Jorge Klor, “evoke-and-elide,” and the colonial difference

I had a footnote using Jorge Klor de Alva . . . something smart from, I think, 1995 . . . and I am going to have to resurrect this in a next paper. What is the “colonial difference” (Mignolo)? In theory I know, but there is more to know about it. Is evoke-and-elide the … More Jorge Klor, “evoke-and-elide,” and the colonial difference

More juicy footnotes — being excised, this is too complicated and has to be for another paper

These questions–raised by Medina, on whether you really can just take from a culture what you want and leave the rest, and by me [following others], on the distance between giving voice to the subaltern subject [that may be you, although the subaltern cannot speak] and creating a new, liberated subject–lead back to issues of … More More juicy footnotes — being excised, this is too complicated and has to be for another paper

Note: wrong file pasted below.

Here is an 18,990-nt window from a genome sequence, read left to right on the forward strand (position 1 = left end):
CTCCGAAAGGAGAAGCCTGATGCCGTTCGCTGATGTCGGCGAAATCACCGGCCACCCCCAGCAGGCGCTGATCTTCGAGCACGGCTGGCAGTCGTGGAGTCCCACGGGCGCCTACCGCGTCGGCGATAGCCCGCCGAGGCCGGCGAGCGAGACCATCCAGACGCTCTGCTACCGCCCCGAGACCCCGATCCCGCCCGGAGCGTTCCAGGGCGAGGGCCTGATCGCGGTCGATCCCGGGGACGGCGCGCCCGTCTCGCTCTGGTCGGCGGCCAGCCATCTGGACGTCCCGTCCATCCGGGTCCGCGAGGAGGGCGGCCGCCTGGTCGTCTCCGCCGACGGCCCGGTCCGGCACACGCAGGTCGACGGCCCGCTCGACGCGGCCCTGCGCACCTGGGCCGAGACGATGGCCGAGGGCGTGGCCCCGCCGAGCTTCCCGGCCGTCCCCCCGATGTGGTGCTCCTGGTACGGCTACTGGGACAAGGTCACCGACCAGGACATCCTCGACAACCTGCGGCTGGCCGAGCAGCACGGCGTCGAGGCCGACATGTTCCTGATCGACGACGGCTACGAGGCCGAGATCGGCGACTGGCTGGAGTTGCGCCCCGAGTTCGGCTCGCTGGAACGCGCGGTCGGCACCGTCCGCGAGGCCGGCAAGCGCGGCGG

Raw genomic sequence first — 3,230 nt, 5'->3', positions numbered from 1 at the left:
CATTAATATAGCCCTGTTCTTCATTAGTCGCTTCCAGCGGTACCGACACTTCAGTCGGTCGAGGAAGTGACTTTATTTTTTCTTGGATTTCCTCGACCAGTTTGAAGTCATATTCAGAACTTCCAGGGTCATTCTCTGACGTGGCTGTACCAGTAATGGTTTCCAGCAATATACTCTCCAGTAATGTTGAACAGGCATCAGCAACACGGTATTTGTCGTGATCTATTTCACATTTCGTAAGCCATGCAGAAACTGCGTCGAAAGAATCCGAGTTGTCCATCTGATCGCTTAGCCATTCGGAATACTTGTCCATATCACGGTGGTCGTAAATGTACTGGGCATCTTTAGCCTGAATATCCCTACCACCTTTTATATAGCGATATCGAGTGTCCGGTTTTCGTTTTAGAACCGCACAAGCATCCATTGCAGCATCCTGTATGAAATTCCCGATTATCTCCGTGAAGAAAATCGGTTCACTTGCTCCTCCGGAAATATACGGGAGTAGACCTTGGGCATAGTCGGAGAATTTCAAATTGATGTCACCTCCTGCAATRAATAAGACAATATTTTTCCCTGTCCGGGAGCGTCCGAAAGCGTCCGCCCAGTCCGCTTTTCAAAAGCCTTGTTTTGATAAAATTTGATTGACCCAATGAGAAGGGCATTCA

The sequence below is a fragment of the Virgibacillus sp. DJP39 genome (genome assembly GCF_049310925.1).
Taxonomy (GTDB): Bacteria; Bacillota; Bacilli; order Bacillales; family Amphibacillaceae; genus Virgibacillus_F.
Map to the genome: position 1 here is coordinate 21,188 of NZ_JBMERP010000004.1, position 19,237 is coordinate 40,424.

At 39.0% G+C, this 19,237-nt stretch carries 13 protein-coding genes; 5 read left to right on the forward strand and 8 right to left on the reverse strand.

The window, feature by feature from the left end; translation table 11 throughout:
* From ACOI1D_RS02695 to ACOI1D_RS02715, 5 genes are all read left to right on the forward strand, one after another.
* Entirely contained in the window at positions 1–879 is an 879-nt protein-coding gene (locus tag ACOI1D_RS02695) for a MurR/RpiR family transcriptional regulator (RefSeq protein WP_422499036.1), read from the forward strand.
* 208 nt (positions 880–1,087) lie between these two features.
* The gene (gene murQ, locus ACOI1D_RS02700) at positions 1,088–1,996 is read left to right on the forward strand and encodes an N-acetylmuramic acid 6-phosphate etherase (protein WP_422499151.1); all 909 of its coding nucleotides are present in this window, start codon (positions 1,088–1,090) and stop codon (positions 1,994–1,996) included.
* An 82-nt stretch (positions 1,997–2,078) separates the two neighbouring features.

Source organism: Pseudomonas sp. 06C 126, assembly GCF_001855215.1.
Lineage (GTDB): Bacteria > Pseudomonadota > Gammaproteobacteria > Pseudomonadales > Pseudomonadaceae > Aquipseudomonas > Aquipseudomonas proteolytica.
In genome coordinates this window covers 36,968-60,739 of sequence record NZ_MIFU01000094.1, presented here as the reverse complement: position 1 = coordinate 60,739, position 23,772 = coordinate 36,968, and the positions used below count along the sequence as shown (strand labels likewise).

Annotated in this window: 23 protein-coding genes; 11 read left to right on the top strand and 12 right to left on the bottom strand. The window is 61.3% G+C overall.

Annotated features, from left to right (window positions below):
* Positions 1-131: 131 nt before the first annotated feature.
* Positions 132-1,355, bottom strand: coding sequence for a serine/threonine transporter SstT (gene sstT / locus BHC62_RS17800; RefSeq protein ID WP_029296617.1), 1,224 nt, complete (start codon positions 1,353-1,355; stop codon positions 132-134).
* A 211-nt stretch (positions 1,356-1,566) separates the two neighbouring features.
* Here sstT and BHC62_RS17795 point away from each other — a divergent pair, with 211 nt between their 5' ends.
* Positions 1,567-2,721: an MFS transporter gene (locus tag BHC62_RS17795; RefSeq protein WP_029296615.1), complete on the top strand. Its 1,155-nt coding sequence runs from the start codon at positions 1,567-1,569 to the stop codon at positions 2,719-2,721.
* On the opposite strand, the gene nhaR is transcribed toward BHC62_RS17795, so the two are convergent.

Excised from footnotes

Every footnote could become part of a new paper, and perhaps should. I cut from one footnote: Scholars like Peter Wade note that mestizaje as ideology has worked as a uniting force in some communities, but Bolivia is now a plurinational state and Ecuador’s most recent constitution gives indigenous peoples their own cultural rights. There … More Excised from footnotes

Joshua Lund

Look at this person’s bibliography: race and the state, and hybridity, and now Herzog. Admiration and envy are my feelings on this — I wanted to be in a position to spend time on these things myself. Perhaps I can now. Axé.

Spain, race as a global construct, and lagniappe

Race is about politics. The concept of race was invented in Spain in the 14th century. Originally this was about religion (the Jews) but then it became about social and political power — the idea being not to share power with the conversos. So otherness then became about genealogy, not current religious difference, and Jewishness … More Spain, race as a global construct, and lagniappe

Farvel, farvel

For summer I am trying to step up my program of divesting myself of books and files. My focus is on copies of books I doubt I will read, and on journal issues now available electronically. Yesterday I got rid of a nice copy of George Steiner, After Babel, because the pages are so yellowed. … More Farvel, farvel